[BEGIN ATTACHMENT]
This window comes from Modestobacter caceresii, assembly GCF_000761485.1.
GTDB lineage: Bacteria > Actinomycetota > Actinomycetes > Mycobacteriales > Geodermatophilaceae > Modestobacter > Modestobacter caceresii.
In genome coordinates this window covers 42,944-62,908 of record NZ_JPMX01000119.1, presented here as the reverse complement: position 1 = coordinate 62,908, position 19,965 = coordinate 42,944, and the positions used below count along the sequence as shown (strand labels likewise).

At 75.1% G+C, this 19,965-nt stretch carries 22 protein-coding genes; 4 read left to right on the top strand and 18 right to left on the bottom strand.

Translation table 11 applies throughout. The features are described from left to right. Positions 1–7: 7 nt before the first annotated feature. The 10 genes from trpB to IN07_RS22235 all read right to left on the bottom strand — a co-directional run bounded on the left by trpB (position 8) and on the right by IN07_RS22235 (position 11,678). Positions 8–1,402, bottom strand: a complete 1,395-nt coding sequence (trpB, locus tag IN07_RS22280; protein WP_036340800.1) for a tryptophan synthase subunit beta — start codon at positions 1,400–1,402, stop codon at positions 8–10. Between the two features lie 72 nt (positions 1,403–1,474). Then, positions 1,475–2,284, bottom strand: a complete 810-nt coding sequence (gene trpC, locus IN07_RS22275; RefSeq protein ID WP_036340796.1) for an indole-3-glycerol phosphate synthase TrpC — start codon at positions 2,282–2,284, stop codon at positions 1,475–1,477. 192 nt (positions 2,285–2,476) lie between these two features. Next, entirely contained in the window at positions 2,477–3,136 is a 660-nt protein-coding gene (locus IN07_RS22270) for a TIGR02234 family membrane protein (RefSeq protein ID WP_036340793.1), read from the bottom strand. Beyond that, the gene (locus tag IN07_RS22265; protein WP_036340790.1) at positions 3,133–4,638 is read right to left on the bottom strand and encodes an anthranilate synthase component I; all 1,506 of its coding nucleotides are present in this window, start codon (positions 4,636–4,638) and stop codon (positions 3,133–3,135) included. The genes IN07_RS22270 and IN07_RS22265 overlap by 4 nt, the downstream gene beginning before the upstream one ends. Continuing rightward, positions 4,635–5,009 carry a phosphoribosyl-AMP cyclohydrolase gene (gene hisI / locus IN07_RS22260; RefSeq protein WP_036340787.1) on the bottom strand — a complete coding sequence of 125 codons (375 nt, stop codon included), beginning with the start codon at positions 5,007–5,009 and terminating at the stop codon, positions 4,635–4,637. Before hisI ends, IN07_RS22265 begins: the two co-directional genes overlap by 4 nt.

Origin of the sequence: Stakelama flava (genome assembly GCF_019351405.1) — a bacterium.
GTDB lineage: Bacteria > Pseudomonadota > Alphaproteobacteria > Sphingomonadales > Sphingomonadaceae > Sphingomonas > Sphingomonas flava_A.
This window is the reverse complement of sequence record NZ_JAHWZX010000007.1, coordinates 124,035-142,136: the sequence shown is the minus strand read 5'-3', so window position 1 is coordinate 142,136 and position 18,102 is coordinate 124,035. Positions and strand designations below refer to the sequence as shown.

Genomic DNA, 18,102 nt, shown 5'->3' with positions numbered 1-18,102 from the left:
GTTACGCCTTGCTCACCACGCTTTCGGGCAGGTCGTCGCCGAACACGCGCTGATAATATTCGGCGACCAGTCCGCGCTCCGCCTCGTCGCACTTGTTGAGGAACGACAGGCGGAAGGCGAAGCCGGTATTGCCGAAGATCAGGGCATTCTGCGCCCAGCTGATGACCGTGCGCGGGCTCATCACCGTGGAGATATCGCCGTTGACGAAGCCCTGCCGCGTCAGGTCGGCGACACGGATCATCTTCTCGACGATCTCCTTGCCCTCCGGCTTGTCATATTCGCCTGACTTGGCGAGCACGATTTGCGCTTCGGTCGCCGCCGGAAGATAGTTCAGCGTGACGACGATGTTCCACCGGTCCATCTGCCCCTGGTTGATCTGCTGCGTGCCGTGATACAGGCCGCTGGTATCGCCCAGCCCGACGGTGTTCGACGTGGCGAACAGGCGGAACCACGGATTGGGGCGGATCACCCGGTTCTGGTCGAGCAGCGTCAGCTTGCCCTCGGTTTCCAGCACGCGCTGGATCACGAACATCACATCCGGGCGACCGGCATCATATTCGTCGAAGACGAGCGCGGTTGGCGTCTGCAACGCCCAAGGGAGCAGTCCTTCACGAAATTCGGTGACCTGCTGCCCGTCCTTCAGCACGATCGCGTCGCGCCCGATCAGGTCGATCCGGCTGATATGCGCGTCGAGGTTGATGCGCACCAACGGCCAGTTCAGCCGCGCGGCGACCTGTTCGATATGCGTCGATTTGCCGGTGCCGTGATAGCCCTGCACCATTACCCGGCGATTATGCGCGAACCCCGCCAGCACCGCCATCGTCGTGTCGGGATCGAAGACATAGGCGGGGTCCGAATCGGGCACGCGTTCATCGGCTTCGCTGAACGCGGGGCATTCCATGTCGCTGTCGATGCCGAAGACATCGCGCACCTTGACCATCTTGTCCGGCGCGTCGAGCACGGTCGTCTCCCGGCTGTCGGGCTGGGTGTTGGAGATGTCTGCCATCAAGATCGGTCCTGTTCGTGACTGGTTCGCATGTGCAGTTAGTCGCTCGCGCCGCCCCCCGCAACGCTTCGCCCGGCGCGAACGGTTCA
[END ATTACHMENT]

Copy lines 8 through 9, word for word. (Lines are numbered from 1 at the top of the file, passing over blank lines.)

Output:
This window is the reverse complement of sequence record NZ_JAHWZX010000007.1, coordinates 124,035-142,136: the sequence shown is the minus strand read 5'-3', so window position 1 is coordinate 142,136 and position 18,102 is coordinate 124,035. Positions and strand designations below refer to the sequence as shown.

Genomic DNA, 18,102 nt, shown 5'->3' with positions numbered 1-18,102 from the left: